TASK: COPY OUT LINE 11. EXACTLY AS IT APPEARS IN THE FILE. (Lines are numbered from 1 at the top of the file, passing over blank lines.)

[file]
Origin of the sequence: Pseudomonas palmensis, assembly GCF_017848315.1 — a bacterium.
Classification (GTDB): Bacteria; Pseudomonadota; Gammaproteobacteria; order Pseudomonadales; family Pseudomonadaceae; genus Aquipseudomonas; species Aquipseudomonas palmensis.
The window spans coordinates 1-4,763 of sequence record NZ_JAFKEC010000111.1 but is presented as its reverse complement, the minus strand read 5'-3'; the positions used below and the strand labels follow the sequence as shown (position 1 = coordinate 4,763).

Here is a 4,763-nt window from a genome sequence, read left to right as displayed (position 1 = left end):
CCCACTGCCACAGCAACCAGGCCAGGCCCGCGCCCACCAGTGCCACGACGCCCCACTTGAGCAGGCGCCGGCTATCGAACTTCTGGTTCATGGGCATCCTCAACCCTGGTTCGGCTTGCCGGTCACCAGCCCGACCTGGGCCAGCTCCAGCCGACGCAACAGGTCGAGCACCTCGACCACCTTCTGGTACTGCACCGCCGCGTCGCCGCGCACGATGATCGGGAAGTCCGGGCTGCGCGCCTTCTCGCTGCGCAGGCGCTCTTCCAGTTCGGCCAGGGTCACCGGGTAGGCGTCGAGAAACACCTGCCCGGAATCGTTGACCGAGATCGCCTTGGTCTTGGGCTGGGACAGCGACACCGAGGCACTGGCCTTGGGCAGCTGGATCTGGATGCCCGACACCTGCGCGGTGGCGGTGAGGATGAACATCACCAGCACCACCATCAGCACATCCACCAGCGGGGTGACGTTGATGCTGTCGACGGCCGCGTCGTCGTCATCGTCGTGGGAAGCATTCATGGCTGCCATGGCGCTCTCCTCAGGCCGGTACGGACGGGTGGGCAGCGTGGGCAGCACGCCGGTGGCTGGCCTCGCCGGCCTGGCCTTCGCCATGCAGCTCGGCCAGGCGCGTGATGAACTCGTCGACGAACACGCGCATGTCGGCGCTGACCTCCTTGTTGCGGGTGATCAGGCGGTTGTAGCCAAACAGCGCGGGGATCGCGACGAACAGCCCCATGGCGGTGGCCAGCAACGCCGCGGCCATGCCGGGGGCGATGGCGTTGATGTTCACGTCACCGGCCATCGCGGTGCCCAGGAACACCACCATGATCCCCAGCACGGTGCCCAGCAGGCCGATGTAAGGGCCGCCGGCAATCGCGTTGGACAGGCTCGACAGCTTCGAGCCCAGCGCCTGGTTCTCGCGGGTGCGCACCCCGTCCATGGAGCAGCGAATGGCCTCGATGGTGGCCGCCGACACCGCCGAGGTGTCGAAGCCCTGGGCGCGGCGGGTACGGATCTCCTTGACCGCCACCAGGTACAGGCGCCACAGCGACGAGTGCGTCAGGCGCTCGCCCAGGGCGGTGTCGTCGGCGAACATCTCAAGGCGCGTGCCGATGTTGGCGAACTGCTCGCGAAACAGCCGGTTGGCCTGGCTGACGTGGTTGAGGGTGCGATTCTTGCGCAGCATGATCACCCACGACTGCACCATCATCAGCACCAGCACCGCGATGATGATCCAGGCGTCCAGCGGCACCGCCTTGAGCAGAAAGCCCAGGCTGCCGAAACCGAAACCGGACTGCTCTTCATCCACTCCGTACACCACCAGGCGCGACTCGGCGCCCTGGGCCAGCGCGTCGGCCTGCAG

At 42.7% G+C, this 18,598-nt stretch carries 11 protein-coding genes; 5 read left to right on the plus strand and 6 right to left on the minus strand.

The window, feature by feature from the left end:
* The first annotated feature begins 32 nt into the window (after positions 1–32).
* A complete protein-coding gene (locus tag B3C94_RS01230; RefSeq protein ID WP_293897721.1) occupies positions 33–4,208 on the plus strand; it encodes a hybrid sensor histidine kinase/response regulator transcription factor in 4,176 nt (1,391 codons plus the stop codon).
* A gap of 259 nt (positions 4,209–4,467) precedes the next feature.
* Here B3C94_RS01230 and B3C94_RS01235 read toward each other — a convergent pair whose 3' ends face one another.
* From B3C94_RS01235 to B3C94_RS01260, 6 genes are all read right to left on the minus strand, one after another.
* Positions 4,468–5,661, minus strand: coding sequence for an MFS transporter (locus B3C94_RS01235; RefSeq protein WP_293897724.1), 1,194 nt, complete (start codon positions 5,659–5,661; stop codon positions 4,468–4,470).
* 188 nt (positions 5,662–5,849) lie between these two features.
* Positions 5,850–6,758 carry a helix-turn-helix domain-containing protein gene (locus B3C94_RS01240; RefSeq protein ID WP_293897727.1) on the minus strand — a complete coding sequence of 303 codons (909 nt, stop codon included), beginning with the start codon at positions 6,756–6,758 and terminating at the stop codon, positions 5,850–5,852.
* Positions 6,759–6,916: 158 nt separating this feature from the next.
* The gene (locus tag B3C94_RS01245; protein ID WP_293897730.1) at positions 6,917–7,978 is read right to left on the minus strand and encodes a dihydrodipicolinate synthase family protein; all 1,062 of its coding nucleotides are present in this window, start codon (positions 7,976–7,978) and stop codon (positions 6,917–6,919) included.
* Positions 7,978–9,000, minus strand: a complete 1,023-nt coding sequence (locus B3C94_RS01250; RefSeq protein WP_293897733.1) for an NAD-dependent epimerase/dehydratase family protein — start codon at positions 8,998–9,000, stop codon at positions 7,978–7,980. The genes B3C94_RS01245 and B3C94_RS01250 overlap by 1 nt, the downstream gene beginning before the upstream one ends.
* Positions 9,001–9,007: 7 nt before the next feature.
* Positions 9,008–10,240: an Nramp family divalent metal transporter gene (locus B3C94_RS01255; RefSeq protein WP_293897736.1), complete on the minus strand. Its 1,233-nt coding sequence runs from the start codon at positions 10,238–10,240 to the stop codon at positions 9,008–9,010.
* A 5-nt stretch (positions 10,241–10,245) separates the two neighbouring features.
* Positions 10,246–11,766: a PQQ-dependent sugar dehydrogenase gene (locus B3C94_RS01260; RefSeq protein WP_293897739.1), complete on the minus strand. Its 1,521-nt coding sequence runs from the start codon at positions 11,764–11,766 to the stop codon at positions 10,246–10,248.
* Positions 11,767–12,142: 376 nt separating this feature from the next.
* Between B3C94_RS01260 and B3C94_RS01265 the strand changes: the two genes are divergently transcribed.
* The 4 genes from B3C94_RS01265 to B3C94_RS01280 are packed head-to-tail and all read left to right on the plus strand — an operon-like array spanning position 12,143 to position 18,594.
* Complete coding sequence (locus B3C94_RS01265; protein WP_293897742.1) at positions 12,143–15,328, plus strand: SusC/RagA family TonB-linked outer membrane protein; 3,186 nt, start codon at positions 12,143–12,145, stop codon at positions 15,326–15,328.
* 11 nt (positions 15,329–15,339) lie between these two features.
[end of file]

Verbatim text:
* Here B3C94_RS01230 and B3C94_RS01235 read toward each other — a convergent pair whose 3' ends face one another.